What We Should Take Away from the La’Porsha Renae Situation

The runner-up for American Idol’s final season is under fire behind her comments regarding the LGBT community and the recently signed anti-LGBT bill in Mississippi.

For those of you unfamiliar, Mississippi recently signed into law the “Religious Bill” that legally allows businesses, individuals, and religiously affiliated groups to deny services to LGBT people, single mothers, or really anyone who might offend their “sincerely held religious belief.” Although I highly doubt any religion encourages people to legally discriminate and disenfranchise another group of people, but that’s another post for another time.

On April 8, 2016, La’Porsha was on a conference call when the Mississippi native was asked how she felt about the “Religious Bill” in her home state. La’Porsha commented,

“This is how I feel about the LGBT community: They are people just like us. They’re not animals as someone stated before. They’re people with feelings. Although all of us may not agree with that particular lifestyle for religious reasons, whatever the reason is, you still treat each other with respect. Everybody is a human being. We should be able to coexist with one another.”

She went on to say, “I am one of the people who don’t really agree with that lifestyle. I wasn’t brought up that way; it wasn’t how I was raised,” she continued, “but I do have a lot of friends and a lot of people that I love dearly who are gay and homosexual, and they’re such sweet, nice people. We should just respect each other’s differences and opinions and move on.”

After these comments, a plethora of backlash was slung La’Porsha’s way but I don’t really understand why. Here’s the thing, people are going to have different opinions and perspectives and that is okay.

La’Porsha didn’t say, “all LGBT folks are going to hell” or “I hate the LGBT community.” She didn’t even say, “I support the Religious Bill.” All she said was “we have a difference of opinions, but everyone should be respected and live how they want.” There was no hate speech or bashing of any kind. She expressed how she felt and why she felt that way, so I’m not understanding the issue.

I think we need to realize that just because someone doesn’t agree with the things we agree with, that doesn’t make them inherently evil or ignorant. It just seems they see things differently and that’s okay.

As a member of the LGBT community, it interest me how people are so quick to shade La’Porsha for her personal opinion, but still spread their anti-black rhetoric, transphobic discourse, and anti-religious narrative. Don’t slander La’Porsha on the internet, while concurrently having “no fat no fems” in your Grindr bio. Either you’re or an ally for all of us or none of us. But we can talk about racism, transphobia, privilege, body shaming & etc. in the LGBT community at a later date. I digress.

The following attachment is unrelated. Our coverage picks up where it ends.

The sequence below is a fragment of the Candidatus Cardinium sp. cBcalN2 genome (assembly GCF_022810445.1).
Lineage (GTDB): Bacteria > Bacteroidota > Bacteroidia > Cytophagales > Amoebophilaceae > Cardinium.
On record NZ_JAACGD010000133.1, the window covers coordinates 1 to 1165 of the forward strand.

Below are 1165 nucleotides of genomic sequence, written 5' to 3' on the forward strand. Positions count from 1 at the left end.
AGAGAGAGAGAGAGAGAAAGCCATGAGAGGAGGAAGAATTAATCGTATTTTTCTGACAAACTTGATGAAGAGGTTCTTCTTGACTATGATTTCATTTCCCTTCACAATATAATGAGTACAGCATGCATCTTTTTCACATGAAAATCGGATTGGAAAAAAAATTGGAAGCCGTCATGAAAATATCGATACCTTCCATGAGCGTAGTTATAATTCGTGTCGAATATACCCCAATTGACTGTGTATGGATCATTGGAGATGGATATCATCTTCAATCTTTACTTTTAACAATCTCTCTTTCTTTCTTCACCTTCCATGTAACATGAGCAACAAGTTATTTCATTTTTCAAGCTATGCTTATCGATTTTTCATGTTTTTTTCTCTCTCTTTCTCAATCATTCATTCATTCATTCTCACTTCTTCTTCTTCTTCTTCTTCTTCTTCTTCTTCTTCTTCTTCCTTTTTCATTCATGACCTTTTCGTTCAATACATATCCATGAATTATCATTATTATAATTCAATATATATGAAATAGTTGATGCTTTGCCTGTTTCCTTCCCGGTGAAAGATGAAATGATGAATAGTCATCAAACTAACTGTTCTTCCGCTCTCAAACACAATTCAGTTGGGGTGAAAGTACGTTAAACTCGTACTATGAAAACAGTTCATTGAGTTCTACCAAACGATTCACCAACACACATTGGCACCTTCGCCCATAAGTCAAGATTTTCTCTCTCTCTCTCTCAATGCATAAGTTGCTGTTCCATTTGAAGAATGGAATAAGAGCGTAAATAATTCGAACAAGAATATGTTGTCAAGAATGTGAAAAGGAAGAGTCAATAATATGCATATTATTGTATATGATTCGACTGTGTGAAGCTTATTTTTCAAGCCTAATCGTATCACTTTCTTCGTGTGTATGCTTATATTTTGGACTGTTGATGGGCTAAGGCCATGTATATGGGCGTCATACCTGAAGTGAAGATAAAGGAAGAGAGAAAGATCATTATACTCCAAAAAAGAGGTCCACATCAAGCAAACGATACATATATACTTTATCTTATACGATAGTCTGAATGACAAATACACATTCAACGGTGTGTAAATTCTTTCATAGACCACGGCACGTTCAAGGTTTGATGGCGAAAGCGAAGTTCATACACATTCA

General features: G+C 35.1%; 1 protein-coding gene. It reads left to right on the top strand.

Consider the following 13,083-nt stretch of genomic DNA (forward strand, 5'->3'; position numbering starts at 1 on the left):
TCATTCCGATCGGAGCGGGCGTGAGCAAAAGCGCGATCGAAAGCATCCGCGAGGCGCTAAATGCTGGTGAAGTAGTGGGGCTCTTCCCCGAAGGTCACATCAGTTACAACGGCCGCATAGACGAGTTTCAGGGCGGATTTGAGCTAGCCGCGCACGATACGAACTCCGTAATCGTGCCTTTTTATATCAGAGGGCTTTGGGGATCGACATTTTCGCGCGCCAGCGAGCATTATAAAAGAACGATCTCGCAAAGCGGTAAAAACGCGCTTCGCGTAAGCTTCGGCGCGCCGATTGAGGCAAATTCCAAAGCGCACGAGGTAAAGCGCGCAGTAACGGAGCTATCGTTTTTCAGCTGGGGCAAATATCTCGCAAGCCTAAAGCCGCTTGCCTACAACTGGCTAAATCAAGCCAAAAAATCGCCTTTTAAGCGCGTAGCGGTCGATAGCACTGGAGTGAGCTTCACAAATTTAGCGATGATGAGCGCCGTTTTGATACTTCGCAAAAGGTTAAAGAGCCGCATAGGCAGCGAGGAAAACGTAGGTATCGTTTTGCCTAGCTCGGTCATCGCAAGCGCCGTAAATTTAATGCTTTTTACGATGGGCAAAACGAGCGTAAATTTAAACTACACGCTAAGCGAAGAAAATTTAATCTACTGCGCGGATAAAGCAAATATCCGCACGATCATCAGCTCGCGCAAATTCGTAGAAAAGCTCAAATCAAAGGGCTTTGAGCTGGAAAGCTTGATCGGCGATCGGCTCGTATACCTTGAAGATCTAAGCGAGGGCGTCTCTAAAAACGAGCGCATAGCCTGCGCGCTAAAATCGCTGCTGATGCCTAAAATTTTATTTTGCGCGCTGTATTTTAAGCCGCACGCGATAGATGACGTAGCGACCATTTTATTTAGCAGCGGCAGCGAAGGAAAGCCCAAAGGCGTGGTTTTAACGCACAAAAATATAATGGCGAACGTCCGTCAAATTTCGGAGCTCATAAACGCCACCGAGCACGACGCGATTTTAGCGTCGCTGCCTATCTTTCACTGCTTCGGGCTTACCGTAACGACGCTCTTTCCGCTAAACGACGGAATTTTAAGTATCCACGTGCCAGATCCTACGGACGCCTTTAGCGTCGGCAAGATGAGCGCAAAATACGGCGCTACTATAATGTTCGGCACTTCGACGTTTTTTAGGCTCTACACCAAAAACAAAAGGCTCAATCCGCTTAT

The only real problem I had with what La’Porsha said is her word choice of “lifestyle.” My issue with this word is two-fold. 1) The world “lifestyle” implies that it’s a choice (it’s not).

Shane Bitney Crone, the producer of the gay rights documentary Bridegroom: A Love Story, Unequaled), said it best on Twitter without being hateful or calling La’Porsha out of her name. He had the following comment.

This is how you inform someone. A disagreement doesn’t automatically make someone your adversary.

2) The LGBT “lifestyle” is a damn myth. It doesn’t exist.

A lot of straight people seem to think that LGBT people live in some alternative universe where we ride unicorns , operate on fairy dust, and have wild orgies in public spaces. It doesn’t work like that. And it’s always straight people talking about this alleged “lifestyle” we live. We live in the same world y’all live in, so stop.

I was listening to one of my favorite podcast, The FriendZone, and Fran said, “People are allowed to be where they are.” La’Porsha is allowed to feel how she feels even though I don’t necessarily agree with her. Especially since she said nothing hateful.

Moreover, shouting hate to someone is not a way to inform them.

So here’s the takeaway, y’all. 1) People are going to have different views, and that’s perfectly okay. We’re all learning and growing so let people be where they are in this journey we call life 2) If you must speak, educate don’t defamate (Defamate isn’t a real word, but y’all know what I mean and it rhythms with educate. The proper word is “defame”)

Peace & Light

Sources: The Guardian , Essence , Hollywood Life

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